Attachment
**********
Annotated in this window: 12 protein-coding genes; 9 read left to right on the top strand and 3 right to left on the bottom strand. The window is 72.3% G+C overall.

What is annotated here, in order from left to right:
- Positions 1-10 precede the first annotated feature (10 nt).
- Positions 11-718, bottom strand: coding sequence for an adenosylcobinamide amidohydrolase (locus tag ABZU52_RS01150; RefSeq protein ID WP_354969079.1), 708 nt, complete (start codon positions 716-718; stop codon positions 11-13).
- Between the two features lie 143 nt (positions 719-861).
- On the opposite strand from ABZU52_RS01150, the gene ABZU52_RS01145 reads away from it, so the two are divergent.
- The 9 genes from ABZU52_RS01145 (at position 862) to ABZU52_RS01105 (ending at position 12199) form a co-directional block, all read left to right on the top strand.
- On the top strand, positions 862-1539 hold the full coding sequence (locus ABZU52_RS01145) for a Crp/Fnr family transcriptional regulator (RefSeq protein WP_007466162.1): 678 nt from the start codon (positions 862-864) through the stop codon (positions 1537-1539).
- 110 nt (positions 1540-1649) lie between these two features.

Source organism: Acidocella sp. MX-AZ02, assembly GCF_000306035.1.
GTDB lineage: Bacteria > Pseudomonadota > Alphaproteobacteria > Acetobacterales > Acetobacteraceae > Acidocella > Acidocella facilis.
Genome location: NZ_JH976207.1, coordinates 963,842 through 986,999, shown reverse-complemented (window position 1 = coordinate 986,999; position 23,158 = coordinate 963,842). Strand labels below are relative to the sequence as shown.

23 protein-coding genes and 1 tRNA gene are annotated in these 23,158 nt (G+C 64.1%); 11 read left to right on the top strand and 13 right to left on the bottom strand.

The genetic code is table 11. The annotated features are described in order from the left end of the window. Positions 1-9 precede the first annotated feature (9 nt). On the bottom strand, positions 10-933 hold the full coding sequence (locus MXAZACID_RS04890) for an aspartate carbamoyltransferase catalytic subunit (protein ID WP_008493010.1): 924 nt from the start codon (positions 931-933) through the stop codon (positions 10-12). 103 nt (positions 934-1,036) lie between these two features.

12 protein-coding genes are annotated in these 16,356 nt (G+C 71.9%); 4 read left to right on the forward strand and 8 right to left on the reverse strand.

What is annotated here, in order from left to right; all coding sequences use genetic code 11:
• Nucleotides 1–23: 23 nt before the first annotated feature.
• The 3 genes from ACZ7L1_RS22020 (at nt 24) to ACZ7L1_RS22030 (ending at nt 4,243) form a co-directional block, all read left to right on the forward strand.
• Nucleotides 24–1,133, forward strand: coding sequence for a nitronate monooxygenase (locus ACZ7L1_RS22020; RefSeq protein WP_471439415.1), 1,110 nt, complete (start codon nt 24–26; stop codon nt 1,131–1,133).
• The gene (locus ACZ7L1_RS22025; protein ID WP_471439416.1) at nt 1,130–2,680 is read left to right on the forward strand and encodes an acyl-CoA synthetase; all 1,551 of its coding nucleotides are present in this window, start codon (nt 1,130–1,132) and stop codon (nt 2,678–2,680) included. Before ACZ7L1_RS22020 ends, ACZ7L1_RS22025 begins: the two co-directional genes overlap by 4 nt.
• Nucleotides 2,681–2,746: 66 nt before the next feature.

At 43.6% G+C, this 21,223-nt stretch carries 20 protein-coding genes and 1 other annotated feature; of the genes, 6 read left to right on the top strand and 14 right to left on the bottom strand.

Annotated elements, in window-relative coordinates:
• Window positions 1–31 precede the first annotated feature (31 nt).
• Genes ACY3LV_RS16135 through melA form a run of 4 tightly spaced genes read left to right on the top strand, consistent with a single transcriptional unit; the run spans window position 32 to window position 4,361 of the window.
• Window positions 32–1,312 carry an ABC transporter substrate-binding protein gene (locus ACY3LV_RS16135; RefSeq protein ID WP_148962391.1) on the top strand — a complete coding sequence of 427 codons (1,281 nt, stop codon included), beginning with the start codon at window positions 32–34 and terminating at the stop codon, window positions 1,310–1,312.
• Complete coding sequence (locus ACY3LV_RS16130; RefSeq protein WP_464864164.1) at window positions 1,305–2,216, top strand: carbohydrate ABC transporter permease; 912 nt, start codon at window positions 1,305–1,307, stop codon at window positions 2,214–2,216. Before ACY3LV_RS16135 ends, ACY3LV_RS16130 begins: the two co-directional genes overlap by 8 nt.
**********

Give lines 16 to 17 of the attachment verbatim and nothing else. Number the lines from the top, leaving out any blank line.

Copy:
What is annotated here, in order from left to right; all coding sequences use genetic code 11:
• Nucleotides 1–23: 23 nt before the first annotated feature.